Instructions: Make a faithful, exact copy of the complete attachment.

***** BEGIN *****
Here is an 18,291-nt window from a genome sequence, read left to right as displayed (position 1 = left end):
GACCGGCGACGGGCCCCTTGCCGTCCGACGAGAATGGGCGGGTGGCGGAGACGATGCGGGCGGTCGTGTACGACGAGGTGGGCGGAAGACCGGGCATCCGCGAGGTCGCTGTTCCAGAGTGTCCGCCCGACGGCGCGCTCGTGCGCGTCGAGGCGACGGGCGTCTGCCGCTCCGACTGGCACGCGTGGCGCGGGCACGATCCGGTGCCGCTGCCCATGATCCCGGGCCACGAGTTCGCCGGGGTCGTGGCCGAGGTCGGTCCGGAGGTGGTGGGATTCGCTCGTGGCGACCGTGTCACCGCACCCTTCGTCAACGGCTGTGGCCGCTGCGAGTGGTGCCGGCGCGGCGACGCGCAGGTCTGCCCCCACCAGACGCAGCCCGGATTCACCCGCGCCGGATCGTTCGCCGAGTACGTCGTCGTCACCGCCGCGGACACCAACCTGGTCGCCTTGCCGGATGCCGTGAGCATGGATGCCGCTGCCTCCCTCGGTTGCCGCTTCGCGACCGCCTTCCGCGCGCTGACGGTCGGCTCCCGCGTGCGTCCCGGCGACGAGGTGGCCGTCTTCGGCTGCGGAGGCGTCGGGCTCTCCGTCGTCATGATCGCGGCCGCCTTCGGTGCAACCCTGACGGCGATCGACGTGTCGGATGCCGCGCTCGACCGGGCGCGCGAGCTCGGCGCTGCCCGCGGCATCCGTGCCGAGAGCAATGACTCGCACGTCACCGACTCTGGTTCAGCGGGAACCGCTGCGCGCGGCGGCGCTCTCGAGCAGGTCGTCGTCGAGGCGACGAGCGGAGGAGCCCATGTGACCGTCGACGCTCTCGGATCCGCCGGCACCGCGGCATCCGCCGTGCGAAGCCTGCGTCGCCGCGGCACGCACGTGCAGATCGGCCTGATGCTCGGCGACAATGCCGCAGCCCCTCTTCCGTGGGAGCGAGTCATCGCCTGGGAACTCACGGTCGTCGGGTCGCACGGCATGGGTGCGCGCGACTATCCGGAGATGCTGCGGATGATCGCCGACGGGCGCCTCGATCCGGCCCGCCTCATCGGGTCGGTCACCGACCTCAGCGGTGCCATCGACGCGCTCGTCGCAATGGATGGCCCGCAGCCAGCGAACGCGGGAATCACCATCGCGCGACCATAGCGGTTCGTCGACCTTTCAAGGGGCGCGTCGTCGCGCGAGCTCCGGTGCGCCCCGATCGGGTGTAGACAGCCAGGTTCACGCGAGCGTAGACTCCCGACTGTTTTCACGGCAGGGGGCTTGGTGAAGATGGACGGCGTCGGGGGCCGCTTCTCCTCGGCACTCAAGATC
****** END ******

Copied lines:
Here is an 18,291-nt window from a genome sequence, read left to right as displayed (position 1 = left end):
GACCGGCGACGGGCCCCTTGCCGTCCGACGAGAATGGGCGGGTGGCGGAGACGATGCGGGCGGTCGTGTACGACGAGGTGGGCGGAAGACCGGGCATCCGCGAGGTCGCTGTTCCAGAGTGTCCGCCCGACGGCGCGCTCGTGCGCGTCGAGGCGACGGGCGTCTGCCGCTCCGACTGGCACGCGTGGCGCGGGCACGATCCGGTGCCGCTGCCCATGATCCCGGGCCACGAGTTCGCCGGGGTCGTGGCCGAGGTCGGTCCGGAGGTGGTGGGATTCGCTCGTGGCGACCGTGTCACCGCACCCTTCGTCAACGGCTGTGGCCGCTGCGAGTGGTGCCGGCGCGGCGACGCGCAGGTCTGCCCCCACCAGACGCAGCCCGGATTCACCCGCGCCGGATCGTTCGCCGAGTACGTCGTCGTCACCGCCGCGGACACCAACCTGGTCGCCTTGCCGGATGCCGTGAGCATGGATGCCGCTGCCTCCCTCGGTTGCCGCTTCGCGACCGCCTTCCGCGCGCTGACGGTCGGCTCCCGCGTGCGTCCCGGCGACGAGGTGGCCGTCTTCGGCTGCGGAGGCGTCGGGCTCTCCGTCGTCATGATCGCGGCCGCCTTCGGTGCAACCCTGACGGCGATCGACGTGTCGGATGCCGCGCTCGACCGGGCGCGCGAGCTCGGCGCTGCCCGCGGCATCCGTGCCGAGAGCAATGACTCGCACGTCACCGACTCTGGTTCAGCGGGAACCGCTGCGCGCGGCGGCGCTCTCGAGCAGGTCGTCGTCGAGGCGACGAGCGGAGGAGCCCATGTGACCGTCGACGCTCTCGGATCCGCCGGCACCGCGGCATCCGCCGTGCGAAGCCTGCGTCGCCGCGGCACGCACGTGCAGATCGGCCTGATGCTCGGCGACAATGCCGCAGCCCCTCTTCCGTGGGAGCGAGTCATCGCCTGGGAACTCACGGTCGTCGGGTCGCACGGCATGGGTGCGCGCGACTATCCGGAGATGCTGCGGATGATCGCCGACGGGCGCCTCGATCCGGCCCGCCTCATCGGGTCGGTCACCGACCTCAGCGGTGCCATCGACGCGCTCGTCGCAATGGATGGCCCGCAGCCAGCGAACGCGGGAATCACCATCGCGCGACCATAGCGGTTCGTCGACCTTTCAAGGGGCGCGTCGTCGCGCGAGCTCCGGTGCGCCCCGATCGGGTGTAGACAGCCAGGTTCACGCGAGCGTAGACTCCCGACTGTTTTCACGGCAGGGGGCTTGGTGAAGATGGACGGCGTCGGGGGCCGCTTCTCCTCGGCACTCAAGATC